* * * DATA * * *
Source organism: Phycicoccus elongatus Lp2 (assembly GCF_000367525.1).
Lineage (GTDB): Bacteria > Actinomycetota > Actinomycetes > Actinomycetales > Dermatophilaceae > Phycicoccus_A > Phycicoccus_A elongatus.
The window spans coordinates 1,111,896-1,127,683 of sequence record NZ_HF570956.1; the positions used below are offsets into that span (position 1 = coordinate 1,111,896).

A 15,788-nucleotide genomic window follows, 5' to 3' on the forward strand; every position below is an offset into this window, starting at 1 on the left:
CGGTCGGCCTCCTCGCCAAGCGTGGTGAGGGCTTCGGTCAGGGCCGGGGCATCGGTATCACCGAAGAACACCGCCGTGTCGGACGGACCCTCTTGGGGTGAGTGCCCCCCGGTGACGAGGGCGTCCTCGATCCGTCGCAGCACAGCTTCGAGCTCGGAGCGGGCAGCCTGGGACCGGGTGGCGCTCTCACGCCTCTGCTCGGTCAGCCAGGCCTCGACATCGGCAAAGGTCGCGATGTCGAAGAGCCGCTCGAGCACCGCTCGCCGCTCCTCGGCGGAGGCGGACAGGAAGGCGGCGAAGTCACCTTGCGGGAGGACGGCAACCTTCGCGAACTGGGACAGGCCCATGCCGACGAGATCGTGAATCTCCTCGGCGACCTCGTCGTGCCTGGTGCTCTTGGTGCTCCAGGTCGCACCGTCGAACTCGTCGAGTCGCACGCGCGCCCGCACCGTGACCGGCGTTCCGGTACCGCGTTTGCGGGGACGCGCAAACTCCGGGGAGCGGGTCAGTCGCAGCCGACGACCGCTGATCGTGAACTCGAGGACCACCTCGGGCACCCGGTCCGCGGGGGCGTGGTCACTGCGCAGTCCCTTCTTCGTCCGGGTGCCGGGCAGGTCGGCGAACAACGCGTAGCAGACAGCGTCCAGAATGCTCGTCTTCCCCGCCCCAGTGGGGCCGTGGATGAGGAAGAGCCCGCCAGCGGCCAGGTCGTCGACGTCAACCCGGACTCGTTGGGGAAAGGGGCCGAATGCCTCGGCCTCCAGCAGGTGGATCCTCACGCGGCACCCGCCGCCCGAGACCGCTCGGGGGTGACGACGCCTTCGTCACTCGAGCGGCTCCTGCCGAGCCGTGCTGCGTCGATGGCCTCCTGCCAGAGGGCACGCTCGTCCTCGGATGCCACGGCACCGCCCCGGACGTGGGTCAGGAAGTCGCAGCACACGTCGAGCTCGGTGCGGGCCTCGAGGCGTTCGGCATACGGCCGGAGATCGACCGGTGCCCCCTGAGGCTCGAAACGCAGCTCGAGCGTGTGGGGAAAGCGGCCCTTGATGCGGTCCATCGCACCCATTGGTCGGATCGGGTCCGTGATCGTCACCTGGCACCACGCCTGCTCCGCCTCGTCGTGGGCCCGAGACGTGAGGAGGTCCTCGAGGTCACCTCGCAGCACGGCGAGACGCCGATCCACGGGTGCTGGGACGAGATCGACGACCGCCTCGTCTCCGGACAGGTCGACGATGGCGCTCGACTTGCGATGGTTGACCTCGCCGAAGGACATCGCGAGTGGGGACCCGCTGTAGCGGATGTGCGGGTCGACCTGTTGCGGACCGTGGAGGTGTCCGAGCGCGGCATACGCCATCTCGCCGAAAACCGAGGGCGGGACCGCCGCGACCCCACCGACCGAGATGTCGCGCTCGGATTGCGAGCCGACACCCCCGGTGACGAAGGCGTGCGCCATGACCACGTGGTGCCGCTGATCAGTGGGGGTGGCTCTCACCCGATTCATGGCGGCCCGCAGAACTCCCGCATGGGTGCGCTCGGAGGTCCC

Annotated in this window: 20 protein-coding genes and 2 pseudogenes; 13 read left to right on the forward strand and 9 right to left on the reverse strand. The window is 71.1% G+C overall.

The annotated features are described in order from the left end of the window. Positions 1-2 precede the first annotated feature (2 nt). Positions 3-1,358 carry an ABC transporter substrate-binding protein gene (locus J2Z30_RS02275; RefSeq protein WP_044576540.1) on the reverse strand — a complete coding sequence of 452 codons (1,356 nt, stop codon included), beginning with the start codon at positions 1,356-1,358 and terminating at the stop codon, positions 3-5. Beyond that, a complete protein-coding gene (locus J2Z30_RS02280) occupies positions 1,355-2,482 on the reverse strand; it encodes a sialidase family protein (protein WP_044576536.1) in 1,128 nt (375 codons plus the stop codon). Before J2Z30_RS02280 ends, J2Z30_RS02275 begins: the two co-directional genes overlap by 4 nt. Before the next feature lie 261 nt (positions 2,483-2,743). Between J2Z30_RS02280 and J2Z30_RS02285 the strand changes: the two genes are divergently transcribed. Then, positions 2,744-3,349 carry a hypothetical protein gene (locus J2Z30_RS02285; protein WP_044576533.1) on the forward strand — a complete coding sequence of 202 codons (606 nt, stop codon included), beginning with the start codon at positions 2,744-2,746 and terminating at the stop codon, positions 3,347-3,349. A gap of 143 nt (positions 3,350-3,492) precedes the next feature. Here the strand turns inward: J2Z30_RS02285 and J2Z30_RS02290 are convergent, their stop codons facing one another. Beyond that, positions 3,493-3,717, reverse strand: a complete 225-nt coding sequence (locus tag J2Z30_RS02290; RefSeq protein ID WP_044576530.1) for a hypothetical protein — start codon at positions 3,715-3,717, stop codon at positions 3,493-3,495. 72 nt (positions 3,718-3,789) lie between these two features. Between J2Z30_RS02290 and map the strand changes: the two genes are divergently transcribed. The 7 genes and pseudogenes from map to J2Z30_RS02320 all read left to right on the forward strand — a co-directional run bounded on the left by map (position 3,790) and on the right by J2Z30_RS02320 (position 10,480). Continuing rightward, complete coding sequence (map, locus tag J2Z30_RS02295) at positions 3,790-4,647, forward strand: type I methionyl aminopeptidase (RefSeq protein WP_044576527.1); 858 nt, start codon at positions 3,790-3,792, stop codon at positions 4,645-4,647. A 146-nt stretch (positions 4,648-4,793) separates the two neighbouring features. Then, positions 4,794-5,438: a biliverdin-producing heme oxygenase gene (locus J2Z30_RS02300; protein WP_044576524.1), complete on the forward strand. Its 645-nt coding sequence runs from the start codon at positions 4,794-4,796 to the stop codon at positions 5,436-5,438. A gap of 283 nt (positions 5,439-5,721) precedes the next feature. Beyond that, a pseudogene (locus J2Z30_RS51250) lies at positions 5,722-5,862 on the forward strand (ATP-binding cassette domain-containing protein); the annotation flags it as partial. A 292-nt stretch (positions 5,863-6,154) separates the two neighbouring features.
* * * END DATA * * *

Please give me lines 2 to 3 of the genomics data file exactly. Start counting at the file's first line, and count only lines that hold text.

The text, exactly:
Lineage (GTDB): Bacteria > Actinomycetota > Actinomycetes > Actinomycetales > Dermatophilaceae > Phycicoccus_A > Phycicoccus_A elongatus.
The window spans coordinates 1,111,896-1,127,683 of sequence record NZ_HF570956.1; the positions used below are offsets into that span (position 1 = coordinate 1,111,896).